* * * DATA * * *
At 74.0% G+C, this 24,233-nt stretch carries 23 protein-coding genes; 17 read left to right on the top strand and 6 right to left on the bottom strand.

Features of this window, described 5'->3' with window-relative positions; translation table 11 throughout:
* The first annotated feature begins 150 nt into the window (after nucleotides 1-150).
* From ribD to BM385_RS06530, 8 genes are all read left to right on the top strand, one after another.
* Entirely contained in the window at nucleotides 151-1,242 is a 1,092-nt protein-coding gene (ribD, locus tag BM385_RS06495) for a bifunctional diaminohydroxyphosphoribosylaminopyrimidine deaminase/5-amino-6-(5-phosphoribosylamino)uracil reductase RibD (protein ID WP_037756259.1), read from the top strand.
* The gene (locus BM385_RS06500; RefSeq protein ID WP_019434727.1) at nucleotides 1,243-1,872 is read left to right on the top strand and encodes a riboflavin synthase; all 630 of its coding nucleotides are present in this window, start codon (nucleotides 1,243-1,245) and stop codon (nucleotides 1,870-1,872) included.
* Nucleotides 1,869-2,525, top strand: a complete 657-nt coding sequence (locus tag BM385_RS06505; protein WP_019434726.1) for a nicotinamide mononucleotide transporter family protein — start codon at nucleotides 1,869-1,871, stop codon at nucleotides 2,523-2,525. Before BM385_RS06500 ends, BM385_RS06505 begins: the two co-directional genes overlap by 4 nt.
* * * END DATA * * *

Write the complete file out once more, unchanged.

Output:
At 74.0% G+C, this 24,233-nt stretch carries 23 protein-coding genes; 17 read left to right on the top strand and 6 right to left on the bottom strand.

Features of this window, described 5'->3' with window-relative positions; translation table 11 throughout:
* The first annotated feature begins 150 nt into the window (after nucleotides 1-150).
* From ribD to BM385_RS06530, 8 genes are all read left to right on the top strand, one after another.
* Entirely contained in the window at nucleotides 151-1,242 is a 1,092-nt protein-coding gene (ribD, locus tag BM385_RS06495) for a bifunctional diaminohydroxyphosphoribosylaminopyrimidine deaminase/5-amino-6-(5-phosphoribosylamino)uracil reductase RibD (protein ID WP_037756259.1), read from the top strand.
* The gene (locus BM385_RS06500; RefSeq protein ID WP_019434727.1) at nucleotides 1,243-1,872 is read left to right on the top strand and encodes a riboflavin synthase; all 630 of its coding nucleotides are present in this window, start codon (nucleotides 1,243-1,245) and stop codon (nucleotides 1,870-1,872) included.
* Nucleotides 1,869-2,525, top strand: a complete 657-nt coding sequence (locus tag BM385_RS06505; protein WP_019434726.1) for a nicotinamide mononucleotide transporter family protein — start codon at nucleotides 1,869-1,871, stop codon at nucleotides 2,523-2,525. Before BM385_RS06500 ends, BM385_RS06505 begins: the two co-directional genes overlap by 4 nt.